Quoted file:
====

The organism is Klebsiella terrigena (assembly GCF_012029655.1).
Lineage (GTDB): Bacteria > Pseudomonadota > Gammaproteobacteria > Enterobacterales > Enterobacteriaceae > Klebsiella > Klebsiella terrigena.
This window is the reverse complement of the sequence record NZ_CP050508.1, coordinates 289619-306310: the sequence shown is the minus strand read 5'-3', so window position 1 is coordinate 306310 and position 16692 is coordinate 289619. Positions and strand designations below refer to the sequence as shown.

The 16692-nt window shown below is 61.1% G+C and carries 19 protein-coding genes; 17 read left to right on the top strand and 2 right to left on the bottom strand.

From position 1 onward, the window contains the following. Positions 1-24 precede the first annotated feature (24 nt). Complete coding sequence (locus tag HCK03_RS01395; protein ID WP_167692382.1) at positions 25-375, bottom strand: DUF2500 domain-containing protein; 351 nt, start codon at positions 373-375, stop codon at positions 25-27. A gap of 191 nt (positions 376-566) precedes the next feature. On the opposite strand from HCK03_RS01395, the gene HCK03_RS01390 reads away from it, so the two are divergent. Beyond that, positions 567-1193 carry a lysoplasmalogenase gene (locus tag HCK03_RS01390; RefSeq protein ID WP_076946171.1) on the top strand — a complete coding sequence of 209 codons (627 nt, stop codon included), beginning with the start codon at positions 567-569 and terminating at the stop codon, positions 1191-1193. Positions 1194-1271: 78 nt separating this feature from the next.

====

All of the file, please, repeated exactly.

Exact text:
The organism is Klebsiella terrigena (assembly GCF_012029655.1).
Lineage (GTDB): Bacteria > Pseudomonadota > Gammaproteobacteria > Enterobacterales > Enterobacteriaceae > Klebsiella > Klebsiella terrigena.
This window is the reverse complement of the sequence record NZ_CP050508.1, coordinates 289619-306310: the sequence shown is the minus strand read 5'-3', so window position 1 is coordinate 306310 and position 16692 is coordinate 289619. Positions and strand designations below refer to the sequence as shown.

The 16692-nt window shown below is 61.1% G+C and carries 19 protein-coding genes; 17 read left to right on the top strand and 2 right to left on the bottom strand.

From position 1 onward, the window contains the following. Positions 1-24 precede the first annotated feature (24 nt). Complete coding sequence (locus tag HCK03_RS01395; protein ID WP_167692382.1) at positions 25-375, bottom strand: DUF2500 domain-containing protein; 351 nt, start codon at positions 373-375, stop codon at positions 25-27. A gap of 191 nt (positions 376-566) precedes the next feature. On the opposite strand from HCK03_RS01395, the gene HCK03_RS01390 reads away from it, so the two are divergent. Beyond that, positions 567-1193 carry a lysoplasmalogenase gene (locus tag HCK03_RS01390; RefSeq protein ID WP_076946171.1) on the top strand — a complete coding sequence of 209 codons (627 nt, stop codon included), beginning with the start codon at positions 567-569 and terminating at the stop codon, positions 1191-1193. Positions 1194-1271: 78 nt separating this feature from the next.